Biggest Box Office Bombs Of 2018!
Mortal Engines opened over the weekend to a very disappointing $7.5 million domestic.
We know what you’re thinking. “What is Mortal Engines? Was that in the empty theater next-door when I saw Spider-Man?”
Yes, the steampunk fantasy flick may have cost as much to make as a Marvel movie, but it lacked the superheroic box office — it even made the DC movies look like monster hits.
It’s a late addition to the list you absolutely LEAST want to end up on in Hollywood, but it’s currently on its way to being number one with a bullet!
See the other biggest box office bombs of the year (below):
- Production Budget: $100 mil
- Worldwide Box Office: $42 mil (so far)
Director Peter Jackson did what many in the film industry thought impossible by turning an adaptation of previously unfilmable classic fantasy book series The Lord Of The Rings into THREE huge hits. His attempt at writing and producing this sci fi franchise… not so much.
Based on an award-winning quadrilogy of novels, Mortal Engines tells the story of a dystopian steampunk future where the cities are mobile, driving around the world on huge tank treads in search of scarce resources.
Or are we making that up? Really, how would you know? The marketing behind this thing was so bad, most people had no idea it even opened opposite Spider-Man: Into The Spider-Verse in the U.S. and Aquaman in the rest of the world.
The film is unlikely to add much to its sad domestic opening of 7.5 million with its poor critical reception and nonexistent word of mouth.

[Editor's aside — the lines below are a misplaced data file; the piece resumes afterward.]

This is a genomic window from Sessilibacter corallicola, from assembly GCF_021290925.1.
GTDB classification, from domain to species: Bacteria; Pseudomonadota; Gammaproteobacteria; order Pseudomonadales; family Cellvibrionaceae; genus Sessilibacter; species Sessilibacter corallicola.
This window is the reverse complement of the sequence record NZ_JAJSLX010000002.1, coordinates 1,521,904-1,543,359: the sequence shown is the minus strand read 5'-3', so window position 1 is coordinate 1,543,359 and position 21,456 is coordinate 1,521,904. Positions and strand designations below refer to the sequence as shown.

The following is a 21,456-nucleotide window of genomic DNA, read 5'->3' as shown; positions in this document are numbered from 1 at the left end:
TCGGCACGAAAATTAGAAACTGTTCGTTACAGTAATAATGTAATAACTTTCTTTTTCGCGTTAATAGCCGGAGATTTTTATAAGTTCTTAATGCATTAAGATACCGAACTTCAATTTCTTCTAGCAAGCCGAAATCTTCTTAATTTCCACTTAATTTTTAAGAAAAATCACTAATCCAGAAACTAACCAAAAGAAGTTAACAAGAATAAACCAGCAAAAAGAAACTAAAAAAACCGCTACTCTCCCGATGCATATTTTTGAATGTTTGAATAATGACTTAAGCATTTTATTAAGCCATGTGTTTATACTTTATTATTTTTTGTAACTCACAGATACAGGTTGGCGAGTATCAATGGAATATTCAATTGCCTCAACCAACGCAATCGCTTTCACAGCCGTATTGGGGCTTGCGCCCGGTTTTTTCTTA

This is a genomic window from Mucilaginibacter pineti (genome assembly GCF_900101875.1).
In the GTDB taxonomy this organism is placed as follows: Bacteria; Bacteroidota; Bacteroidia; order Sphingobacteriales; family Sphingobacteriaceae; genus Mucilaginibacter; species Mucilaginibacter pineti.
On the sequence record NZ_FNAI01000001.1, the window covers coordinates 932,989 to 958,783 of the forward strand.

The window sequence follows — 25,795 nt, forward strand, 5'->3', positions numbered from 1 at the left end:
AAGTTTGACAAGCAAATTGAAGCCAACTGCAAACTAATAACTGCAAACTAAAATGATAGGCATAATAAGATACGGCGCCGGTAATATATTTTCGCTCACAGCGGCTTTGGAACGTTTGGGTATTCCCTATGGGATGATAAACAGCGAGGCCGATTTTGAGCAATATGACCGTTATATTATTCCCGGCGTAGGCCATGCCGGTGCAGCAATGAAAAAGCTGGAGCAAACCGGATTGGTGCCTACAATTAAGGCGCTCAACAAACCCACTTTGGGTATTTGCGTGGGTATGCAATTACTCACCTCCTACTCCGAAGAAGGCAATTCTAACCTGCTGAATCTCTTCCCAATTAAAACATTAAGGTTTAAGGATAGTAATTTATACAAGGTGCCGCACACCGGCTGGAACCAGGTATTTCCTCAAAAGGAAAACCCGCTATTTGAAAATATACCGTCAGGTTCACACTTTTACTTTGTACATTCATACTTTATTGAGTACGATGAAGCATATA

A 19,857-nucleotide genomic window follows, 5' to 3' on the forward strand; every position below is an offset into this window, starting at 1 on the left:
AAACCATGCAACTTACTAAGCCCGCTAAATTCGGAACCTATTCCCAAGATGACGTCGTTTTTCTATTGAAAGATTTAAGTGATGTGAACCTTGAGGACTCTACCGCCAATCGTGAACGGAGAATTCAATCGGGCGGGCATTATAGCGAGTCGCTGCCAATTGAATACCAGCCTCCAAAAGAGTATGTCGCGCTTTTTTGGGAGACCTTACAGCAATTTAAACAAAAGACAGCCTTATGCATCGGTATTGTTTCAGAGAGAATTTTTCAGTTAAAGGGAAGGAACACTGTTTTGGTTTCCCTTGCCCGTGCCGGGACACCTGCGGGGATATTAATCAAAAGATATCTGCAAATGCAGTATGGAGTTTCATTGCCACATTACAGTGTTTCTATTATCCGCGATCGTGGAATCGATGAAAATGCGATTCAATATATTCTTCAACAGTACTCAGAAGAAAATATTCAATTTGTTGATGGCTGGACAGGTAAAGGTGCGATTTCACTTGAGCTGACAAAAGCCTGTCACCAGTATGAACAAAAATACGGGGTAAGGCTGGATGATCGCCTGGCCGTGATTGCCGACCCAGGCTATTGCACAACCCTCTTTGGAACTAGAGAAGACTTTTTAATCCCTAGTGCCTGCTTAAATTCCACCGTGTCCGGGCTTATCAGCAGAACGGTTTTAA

And with a budget some have guessed may actually be as much $150 mil, it’s a sad day in Tinseltown. Wherever that is at the moment.
(See, the movie really is about rolling cities. Buy your tickets now.)
- Production Budget: $100 mil
- Worldwide Box Office: $73 mil
It seems every decade we get another Peter Pan, another Three Musketeers, and another Robin Hood — and they just keep getting weirder and worse.
The charm of Taron Egerton and Jamie Foxx was not enough to get the crowds to see yet ANOTHER retelling, especially one which seemed less interested in a timeless (and timely) tale of good vs greed and more fueled by video game action and bizarrely anachronistic production design.
Lesson for the 2028 Robin Hood movie? Less time spent animating CG arrows, more on script. (Or, y’know, make something else?)
The Happytime Murders
- Production Budget: $40 mil
- Worldwide Box Office: $27.5 mil
The good news? This hard R-rated muppet crime caper won its court case with Sesame Street and got to keep its “No Sesame. All Street.” tagline. The bad news? Execs who greenlit it now have to live in a trashcan with Oscar the Grouch.
Melissa McCarthy has a real shot this year to join an elite club with both an Oscar nomination for her acclaimed role in Can You Ever Forgive Me? and a Razzie nod for her latest raunchy comedy flop. So, yeah. Fuzzy fingers crossed.
[Fun fact: Ironically it was this year’s #1 box office bombardier Peter Jackson who did the whole meta muppet grossout thing first with his 1989 cult classic Meet The Feebles — which was also a bomb on its original release.]
- Production Budget: $8 mil